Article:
Mack said discussions are ongoing regarding future uses at the Ford Visteon site at 6900 English Ave., which at one point employed 2,200 people making automotive components. Ford Motor Co. still owns that property.
“When you think about that area, it’s just sort of divorced from the neighborhoods around it,” Bennett said.
City officials hope the former plants find new uses, creating jobs that can sustain and entice more middle-class families.
“If we do that we’ll have the effect of raising the wages of area residents, and it’s the reconnection to the historic middle-class economy we had,” Bennett said.
“They may not be industrial or manufacturing jobs, but in sectors where you can make a similar wage and that happens to be within walking distance or a bus rapid transit ride to your house.”
The redevelopment area also will incorporate the struggling Irvington Plaza shopping center at 6200 E. Washington St., where anchor tenant Marsh Supermarkets closed last year.
Margaret Banning, executive director of the Irvington Development Organization, said the Irvington Plaza has “really been an albatross hanging on the neck of the corridor, weighing down that end of the street.”
The shopping center contains “lots and lots of parking for cars and a completely obsolete layout,” Banning said. According to Midland Atlantic Properties, the more than 150,000 square-foot center has several spaces available, in addition to the former Marsh’s 32,000-square-foot spot.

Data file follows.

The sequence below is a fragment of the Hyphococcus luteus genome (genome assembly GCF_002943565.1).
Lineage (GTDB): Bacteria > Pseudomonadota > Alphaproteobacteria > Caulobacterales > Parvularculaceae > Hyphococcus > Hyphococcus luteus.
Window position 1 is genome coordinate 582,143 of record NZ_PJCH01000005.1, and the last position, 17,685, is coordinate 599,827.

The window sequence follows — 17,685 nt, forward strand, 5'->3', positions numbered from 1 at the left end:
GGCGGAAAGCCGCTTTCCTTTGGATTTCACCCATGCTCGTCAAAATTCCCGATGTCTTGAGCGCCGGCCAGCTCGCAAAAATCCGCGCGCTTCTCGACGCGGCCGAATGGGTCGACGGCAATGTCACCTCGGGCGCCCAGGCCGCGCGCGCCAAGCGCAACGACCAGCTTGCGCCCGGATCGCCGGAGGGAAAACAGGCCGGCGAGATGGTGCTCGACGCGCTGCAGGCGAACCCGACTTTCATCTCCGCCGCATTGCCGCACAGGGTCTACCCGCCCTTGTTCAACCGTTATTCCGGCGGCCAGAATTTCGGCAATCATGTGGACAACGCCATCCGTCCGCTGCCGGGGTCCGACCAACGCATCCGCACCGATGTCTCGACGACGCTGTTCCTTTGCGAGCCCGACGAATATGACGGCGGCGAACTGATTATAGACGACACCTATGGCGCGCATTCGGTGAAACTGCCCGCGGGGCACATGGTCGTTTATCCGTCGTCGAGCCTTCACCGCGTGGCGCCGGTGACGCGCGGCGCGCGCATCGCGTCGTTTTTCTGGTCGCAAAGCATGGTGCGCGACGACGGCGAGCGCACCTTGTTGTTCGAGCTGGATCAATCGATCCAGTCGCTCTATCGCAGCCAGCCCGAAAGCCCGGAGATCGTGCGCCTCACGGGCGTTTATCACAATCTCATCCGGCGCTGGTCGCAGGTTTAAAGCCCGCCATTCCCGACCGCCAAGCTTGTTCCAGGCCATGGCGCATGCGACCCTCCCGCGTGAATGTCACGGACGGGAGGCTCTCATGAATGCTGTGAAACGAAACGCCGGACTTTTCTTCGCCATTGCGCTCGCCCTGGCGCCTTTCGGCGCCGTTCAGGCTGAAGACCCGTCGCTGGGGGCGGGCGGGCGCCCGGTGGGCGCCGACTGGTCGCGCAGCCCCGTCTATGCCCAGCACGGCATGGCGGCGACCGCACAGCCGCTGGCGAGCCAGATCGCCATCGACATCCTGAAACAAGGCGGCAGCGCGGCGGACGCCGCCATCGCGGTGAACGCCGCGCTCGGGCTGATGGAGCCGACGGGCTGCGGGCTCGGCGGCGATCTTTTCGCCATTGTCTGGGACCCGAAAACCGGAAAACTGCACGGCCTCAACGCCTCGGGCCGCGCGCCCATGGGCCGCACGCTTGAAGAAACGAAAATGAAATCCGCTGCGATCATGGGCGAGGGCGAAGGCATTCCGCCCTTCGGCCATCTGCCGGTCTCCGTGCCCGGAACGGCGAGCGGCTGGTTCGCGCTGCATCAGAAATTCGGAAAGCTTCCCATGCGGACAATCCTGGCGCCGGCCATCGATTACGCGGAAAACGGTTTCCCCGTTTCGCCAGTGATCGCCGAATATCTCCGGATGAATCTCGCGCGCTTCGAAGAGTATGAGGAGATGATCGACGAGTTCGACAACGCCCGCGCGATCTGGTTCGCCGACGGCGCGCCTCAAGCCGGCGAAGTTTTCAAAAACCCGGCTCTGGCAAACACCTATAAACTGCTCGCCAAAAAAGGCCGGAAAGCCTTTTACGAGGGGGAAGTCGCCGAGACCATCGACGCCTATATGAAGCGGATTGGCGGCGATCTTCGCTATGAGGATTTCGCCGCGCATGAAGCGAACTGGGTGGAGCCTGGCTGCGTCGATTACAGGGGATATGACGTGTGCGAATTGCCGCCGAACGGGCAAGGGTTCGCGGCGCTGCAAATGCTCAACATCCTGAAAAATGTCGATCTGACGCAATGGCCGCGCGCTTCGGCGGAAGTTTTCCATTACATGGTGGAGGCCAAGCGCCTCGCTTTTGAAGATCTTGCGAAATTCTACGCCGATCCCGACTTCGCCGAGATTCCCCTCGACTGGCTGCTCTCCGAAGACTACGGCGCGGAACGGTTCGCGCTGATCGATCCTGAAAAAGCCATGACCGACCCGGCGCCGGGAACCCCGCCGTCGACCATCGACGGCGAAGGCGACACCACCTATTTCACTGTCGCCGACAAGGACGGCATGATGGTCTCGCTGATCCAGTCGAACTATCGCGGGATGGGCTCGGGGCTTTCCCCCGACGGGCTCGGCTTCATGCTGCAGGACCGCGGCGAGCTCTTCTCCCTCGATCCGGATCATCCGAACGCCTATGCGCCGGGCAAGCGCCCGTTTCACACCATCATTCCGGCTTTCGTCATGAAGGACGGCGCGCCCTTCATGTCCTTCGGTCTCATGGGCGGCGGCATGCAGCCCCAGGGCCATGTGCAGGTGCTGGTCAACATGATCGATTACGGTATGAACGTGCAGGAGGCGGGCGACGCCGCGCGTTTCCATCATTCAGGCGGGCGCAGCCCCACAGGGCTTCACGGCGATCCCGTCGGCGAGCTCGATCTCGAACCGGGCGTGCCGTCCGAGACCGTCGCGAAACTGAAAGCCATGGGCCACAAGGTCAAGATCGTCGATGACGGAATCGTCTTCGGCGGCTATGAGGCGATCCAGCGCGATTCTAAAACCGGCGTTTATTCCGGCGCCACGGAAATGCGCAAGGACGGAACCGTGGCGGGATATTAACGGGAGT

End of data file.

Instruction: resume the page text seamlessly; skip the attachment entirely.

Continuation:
“The buildings are not adapted or adaptable for current shopping patterns and the way people experience retail,” Banning said. “What the community has envisioned for the plaza site is to have mixed-use development.”
She would like to see Irvington Plaza reconfigured to create retail and commercial spaces fronting Washington Street, resulting in a “transit-oriented development” that complements the Blue Line bus rapid transit route that’s slated for Washington Street. She’d also like to see residential development along the side of the plaza that runs along the Pennsy Trail.
Banning said she hopes the redevelopment designation helps create momentum.
“It’s the first step,” she said. “It’s saying to the developers that the city is interested in this spot and is dedicating resources and making this a priority. It’s putting the sign out front saying, ‘Hey, come talk to us.’”
West 38th Street
West 38th Street is a haven for strip malls, many of them largely vacant.
City officials say the West 38th Street corridor has experienced disinvestment. But Bennett said “there are a lot of positive things happening” nearby — most notably efforts to establish the corridor as an International Marketplace, with ethnic restaurants and business owners from across the globe.
“To see what has been done in terms of creating a brand and identity for the area, they put it on the map in a way that none of us could have dreamed,” Bennett said. “The redevelopment area designation is a small way we can provide a validation for what they’ve done on their own in the last 12 years.”•